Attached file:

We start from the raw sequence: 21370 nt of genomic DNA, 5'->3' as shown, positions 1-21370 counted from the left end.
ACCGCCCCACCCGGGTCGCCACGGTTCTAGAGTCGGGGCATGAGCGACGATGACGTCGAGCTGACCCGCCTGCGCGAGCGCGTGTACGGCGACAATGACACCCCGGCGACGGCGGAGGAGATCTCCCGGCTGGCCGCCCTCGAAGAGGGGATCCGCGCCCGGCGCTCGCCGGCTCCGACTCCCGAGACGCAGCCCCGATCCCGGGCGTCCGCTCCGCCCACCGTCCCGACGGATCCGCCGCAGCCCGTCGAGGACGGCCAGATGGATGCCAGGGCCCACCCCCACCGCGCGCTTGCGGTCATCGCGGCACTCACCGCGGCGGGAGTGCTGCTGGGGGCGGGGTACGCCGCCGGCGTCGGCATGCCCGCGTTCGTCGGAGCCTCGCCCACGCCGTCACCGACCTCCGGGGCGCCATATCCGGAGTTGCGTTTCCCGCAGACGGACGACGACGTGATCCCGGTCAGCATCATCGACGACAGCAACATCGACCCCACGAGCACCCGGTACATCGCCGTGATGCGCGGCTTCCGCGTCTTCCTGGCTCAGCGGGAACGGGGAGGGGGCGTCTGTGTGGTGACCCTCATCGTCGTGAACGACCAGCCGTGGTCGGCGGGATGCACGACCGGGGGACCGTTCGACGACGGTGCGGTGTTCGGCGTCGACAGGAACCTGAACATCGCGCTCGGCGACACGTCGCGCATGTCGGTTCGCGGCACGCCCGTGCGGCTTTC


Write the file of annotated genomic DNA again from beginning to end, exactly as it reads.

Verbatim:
We start from the raw sequence: 21370 nt of genomic DNA, 5'->3' as shown, positions 1-21370 counted from the left end.
ACCGCCCCACCCGGGTCGCCACGGTTCTAGAGTCGGGGCATGAGCGACGATGACGTCGAGCTGACCCGCCTGCGCGAGCGCGTGTACGGCGACAATGACACCCCGGCGACGGCGGAGGAGATCTCCCGGCTGGCCGCCCTCGAAGAGGGGATCCGCGCCCGGCGCTCGCCGGCTCCGACTCCCGAGACGCAGCCCCGATCCCGGGCGTCCGCTCCGCCCACCGTCCCGACGGATCCGCCGCAGCCCGTCGAGGACGGCCAGATGGATGCCAGGGCCCACCCCCACCGCGCGCTTGCGGTCATCGCGGCACTCACCGCGGCGGGAGTGCTGCTGGGGGCGGGGTACGCCGCCGGCGTCGGCATGCCCGCGTTCGTCGGAGCCTCGCCCACGCCGTCACCGACCTCCGGGGCGCCATATCCGGAGTTGCGTTTCCCGCAGACGGACGACGACGTGATCCCGGTCAGCATCATCGACGACAGCAACATCGACCCCACGAGCACCCGGTACATCGCCGTGATGCGCGGCTTCCGCGTCTTCCTGGCTCAGCGGGAACGGGGAGGGGGCGTCTGTGTGGTGACCCTCATCGTCGTGAACGACCAGCCGTGGTCGGCGGGATGCACGACCGGGGGACCGTTCGACGACGGTGCGGTGTTCGGCGTCGACAGGAACCTGAACATCGCGCTCGGCGACACGTCGCGCATGTCGGTTCGCGGCACGCCCGTGCGGCTTTC